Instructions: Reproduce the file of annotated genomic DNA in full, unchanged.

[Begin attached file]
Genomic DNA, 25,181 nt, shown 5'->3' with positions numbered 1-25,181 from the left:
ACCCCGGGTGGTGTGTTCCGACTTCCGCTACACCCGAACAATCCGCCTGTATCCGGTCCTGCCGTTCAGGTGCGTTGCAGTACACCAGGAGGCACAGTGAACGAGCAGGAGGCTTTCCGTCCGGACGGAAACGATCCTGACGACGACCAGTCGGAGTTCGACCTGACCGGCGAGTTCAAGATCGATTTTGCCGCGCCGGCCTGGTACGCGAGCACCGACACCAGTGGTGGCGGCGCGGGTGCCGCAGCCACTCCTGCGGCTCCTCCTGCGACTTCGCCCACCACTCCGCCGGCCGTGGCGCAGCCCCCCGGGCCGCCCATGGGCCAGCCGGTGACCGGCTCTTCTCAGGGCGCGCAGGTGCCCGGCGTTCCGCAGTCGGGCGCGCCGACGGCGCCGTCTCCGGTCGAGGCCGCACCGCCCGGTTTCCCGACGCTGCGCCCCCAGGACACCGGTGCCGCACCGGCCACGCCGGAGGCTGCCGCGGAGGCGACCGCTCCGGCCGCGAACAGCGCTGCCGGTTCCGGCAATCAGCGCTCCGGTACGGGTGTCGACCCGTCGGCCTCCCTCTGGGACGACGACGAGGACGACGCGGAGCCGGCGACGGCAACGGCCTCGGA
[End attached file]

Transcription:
Genomic DNA, 25,181 nt, shown 5'->3' with positions numbered 1-25,181 from the left:
ACCCCGGGTGGTGTGTTCCGACTTCCGCTACACCCGAACAATCCGCCTGTATCCGGTCCTGCCGTTCAGGTGCGTTGCAGTACACCAGGAGGCACAGTGAACGAGCAGGAGGCTTTCCGTCCGGACGGAAACGATCCTGACGACGACCAGTCGGAGTTCGACCTGACCGGCGAGTTCAAGATCGATTTTGCCGCGCCGGCCTGGTACGCGAGCACCGACACCAGTGGTGGCGGCGCGGGTGCCGCAGCCACTCCTGCGGCTCCTCCTGCGACTTCGCCCACCACTCCGCCGGCCGTGGCGCAGCCCCCCGGGCCGCCCATGGGCCAGCCGGTGACCGGCTCTTCTCAGGGCGCGCAGGTGCCCGGCGTTCCGCAGTCGGGCGCGCCGACGGCGCCGTCTCCGGTCGAGGCCGCACCGCCCGGTTTCCCGACGCTGCGCCCCCAGGACACCGGTGCCGCACCGGCCACGCCGGAGGCTGCCGCGGAGGCGACCGCTCCGGCCGCGAACAGCGCTGCCGGTTCCGGCAATCAGCGCTCCGGTACGGGTGTCGACCCGTCGGCCTCCCTCTGGGACGACGACGAGGACGACGCGGAGCCGGCGACGGCAACGGCCTCGGA